When John Kerry’s motorcade wheeled into Santa Monica’s Fairmont Miramar Hotel last week, the low, rush-hour sun caused 15 Republican protesters to squint warily at the counter demonstrators with whom they shared a corner of Wilshire and Ocean.
“I’m here,” said Mark, waving an Iranian flag, “to support President Bush against John Kerry, who has the support of the terrorist government of Iran.”
And where did he learn of this new scandal?
“It’s been all over,” Mark assured me. “No one can show you the exact checks, though. The government of Iran has supported Hillary Clinton’s book parties and big mansion fund-raisers for Kerry. Some of it’s legal, but the money sent by the mullahs is not.”
It occurred to me that this tale would not be making the O’Reilly-Hannity gossip salons anytime soon — it sounded like one of those niche-marketed rumors the GOP routinely whispers into the ears of specific constituencies: Kerry will replace gun owners’ Glocks with water pistols, force Christians to use unisex confessionals, etc. As propaganda it’s a good strategy — make Kerry the sum of all fears, not so much by identifying his positions but by identifying that he is not what people value.
The tactic’s caught on — today it’s not only Bush supporters who define Kerry by calling him what he is not. The phrase “John Kerry is no war hero,” for example, turned up about 60 times in an August Lexis Nexis search of major media sources, which, even accounting for repetitions, is quite a lot. You can even break the process down into subgenres — one of these specializes in the people Kerry isn’t, including these found in August:
John Kerry is no John Kennedy. (Several sources, including the Chicago Daily Herald.)
Kerry is no Ronald Reagan. (Akron Beacon Journal)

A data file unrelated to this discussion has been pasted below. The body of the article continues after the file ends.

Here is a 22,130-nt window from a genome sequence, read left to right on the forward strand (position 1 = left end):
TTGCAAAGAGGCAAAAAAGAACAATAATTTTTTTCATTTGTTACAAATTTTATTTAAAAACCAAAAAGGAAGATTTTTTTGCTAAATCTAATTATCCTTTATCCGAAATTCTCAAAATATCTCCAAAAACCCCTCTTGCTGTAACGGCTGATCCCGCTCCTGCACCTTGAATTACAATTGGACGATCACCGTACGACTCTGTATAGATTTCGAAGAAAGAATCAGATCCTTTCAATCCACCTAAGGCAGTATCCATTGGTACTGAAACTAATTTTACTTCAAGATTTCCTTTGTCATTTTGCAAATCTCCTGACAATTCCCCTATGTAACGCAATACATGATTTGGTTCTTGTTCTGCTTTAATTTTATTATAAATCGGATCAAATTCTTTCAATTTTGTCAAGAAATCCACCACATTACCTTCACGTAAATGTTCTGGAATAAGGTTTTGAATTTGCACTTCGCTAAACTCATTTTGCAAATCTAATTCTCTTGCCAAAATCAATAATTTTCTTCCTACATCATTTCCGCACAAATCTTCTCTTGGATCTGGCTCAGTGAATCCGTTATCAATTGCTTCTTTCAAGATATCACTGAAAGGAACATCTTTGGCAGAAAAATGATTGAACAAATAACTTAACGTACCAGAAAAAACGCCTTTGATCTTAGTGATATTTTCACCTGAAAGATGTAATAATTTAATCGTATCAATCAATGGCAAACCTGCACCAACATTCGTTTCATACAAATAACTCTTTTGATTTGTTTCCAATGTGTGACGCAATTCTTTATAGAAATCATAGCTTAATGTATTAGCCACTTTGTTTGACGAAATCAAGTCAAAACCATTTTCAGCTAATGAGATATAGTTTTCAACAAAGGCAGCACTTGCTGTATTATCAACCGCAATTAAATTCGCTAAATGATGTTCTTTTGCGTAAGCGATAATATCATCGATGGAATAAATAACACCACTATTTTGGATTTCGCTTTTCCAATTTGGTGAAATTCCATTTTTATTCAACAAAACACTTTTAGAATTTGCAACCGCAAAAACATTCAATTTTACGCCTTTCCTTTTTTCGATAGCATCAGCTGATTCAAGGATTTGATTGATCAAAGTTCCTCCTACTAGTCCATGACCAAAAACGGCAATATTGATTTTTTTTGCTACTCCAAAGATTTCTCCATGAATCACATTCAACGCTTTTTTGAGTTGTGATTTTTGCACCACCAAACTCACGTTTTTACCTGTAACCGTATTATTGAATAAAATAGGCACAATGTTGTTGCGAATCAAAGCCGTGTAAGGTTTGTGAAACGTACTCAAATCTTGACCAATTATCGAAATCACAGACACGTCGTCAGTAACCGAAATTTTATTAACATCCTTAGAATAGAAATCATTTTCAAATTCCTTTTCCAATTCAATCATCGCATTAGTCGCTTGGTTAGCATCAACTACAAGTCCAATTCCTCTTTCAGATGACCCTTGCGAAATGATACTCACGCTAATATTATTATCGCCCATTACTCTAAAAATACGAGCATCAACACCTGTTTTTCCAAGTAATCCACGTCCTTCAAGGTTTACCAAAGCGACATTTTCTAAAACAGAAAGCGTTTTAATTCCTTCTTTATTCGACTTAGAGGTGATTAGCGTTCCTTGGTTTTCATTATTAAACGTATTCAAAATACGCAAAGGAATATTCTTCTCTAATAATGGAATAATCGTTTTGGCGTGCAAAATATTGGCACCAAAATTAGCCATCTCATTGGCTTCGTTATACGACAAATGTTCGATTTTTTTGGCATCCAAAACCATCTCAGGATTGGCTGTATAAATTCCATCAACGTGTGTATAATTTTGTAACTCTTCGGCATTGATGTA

Kerry is no Nixon. (Weekly Standard)
John Kerry is no Patrick Buchanan. (New Republic)
Kerry is no Michael Dukakis. (Dayton Daily News)
The not-another-person stuff even extends to Kerry’s wife, as noted by the Akron Beacon Journal: “Teresa Heinz Kerry is no Jackie Kennedy Onassis.” From the people who Kerry isn’t, the pundits and letter writers of August moved to the things the Democrat is allegedly not:
Kerry is no leader. (Anchorage Daily News)
Kerry is no friend of Israel. (Jerusalem Post)
John Kerry has no Texas ranch. (Philadelphia Inquirer)
John Kerry is no stand-up comic. (NBC’s Today show)
Mr. Kerry is no liberal. (Baltimore Sun)
Outside the Starlight Ballroom across the street, the coiffed and manicured mingled at a wine reception before the $5,000-a-plate-and-up dinner. Even here there was a tendency to identify Kerry with what he is not — in this case, George W. Bush. I asked one young woman from New York what brought her here.
“I’m a friend of his stepson, Chris Heinz,” she said. “I believe in all the things [Kerry] stands for — not like our current president.” A look of mild irritation passed over her tanned face when she spoke these last three words, as though even uttering Bush’s name was the same as swearing in public. No one would, in fact, mention Bush this evening. Still people had no trouble defining Chris Heinz — “He’s the most eligible bachelor in America today,” a middle-aged woman volunteered to me.
The 400 guests, who included Barbara Boxer, Gray Davis, Anjelica Huston and a raft of local pols, eventually entered the ballroom as a synthesized version of “The Shadow of Your Smile,” the dreamy anthem of coastal living from the 1960s, purred over the P.A. In the same mood, Tony Bennett opened things by crooning standards that suddenly have politically tinged titles: “The Best Is Yet to Come” and “Maybe This Time.”
Kerry himself was relaxed, warm and utterly believable as he defined himself — not the aloof robot he’s been pegged as by the media and pundits across the political spectrum: “Americans should be able to buy into the same health plan as the Senate and Congress . . . I’ll immediately sign an Executive Order authorizing full stem-cell research . . . We need to give this planet to our children in better shape than we got it from our parents.”
The only time Kerry slipped was when he mentioned the need to explore “our spiritual relationship with . . .” Here he drifted a moment — God or Deity? Supreme Being or Higher Power? Perhaps Kerry was nuanced out or jet-lagged, for he ended the thought with “the higher order of things.”
A few people at the tables looked at each other but no one seemed to mind. They had just given Kerry $3 million.